Hungary`s developement weakens economy

developments in Hungary weaken economy

    Everyone who might have read the news over the last week will have come across many negative articles on recent developments in Hungary and on Hungary’s Prime Minister Victor Orban.

Then at the same time when searching online I still find many positive quotes on Hungary and its economy as well as on Hungary as an industrial location.

 “With their stable, democratic government, developed infrastructure, and highly skilled and motivated workforce, Hungary is an ideal country for software outsourcing.”


    Even though this quote is not very old Hungary’s situation has changed completely.


   Shortly after Hungary joined the European Union in May 2004 their economy started to weaken. When in May 2010 Prime Minister Victor Orban was elected the nation’s economy already was in very bad condition (many argue that this has helped him to win the election). Since then many things have changed. Freedom of media has been restricted and the constitutional amendments are now changed for the 4.time in one year.  Nowadays, the country has to face high public debt and a growing corruption. This definitely is a huge step back in the process of democratization.

“Constitutional Revenge”

    In a recent article “Constitutional Revenge”, puplished in the New York Times, Paul Krugman argues that even though the situation in Hungary seemed really difficult to interpret to the European Union now the relation seemed to have calmed down, the U.S, however, still shows some concern. Moreover, Krugman seems to perceive the recent constitutional change as revenge of the government, as for example many fundamental rights (Which should normally exist in a democracy) were abolished. One of the most shocking new laws: criminalization of homelessness. Also, the author points out Europe’s helplessness. Krugman concludes by stating that he expects Victor Orban to increase his power and he warns of the future:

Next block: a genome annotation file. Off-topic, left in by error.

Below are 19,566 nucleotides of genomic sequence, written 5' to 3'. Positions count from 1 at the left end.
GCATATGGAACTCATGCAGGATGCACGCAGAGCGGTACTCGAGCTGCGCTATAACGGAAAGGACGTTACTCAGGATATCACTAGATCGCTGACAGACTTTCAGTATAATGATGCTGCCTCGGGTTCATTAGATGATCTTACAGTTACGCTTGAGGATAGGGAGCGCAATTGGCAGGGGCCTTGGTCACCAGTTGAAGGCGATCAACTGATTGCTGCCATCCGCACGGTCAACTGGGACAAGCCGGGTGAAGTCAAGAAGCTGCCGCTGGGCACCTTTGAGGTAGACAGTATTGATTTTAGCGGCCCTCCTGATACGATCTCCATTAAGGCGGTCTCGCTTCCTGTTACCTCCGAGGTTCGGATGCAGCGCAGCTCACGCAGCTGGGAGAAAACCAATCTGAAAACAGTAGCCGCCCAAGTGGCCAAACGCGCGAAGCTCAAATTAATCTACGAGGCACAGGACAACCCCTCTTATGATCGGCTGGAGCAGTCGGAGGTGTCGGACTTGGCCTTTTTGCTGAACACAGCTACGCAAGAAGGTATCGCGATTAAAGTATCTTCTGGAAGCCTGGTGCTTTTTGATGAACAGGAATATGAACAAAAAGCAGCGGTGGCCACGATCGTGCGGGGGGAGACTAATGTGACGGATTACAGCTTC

“Prime Minister Viktor Orbán recognizes no limits on his power. When Europe tells him no and when his country’s own Constitutional Court hands him defeats, he waits until Hungary is out of the spotlight, and then he adjusts the constitution to make all those unpleasant restrictions go away.”

    Check out his interesting article!

To conclude, even though Hungary has a very good infrastructure and many well educated people, Hungary is getting less and less interesting for any kind of companies or investors because of the unpredictable political future and therefore the unpredictability of Hungary’s stability.

How do you think is Hungary going to develop? Would you like to invest there and why?

Next week: German companies react to current changes in Eastern Europe.


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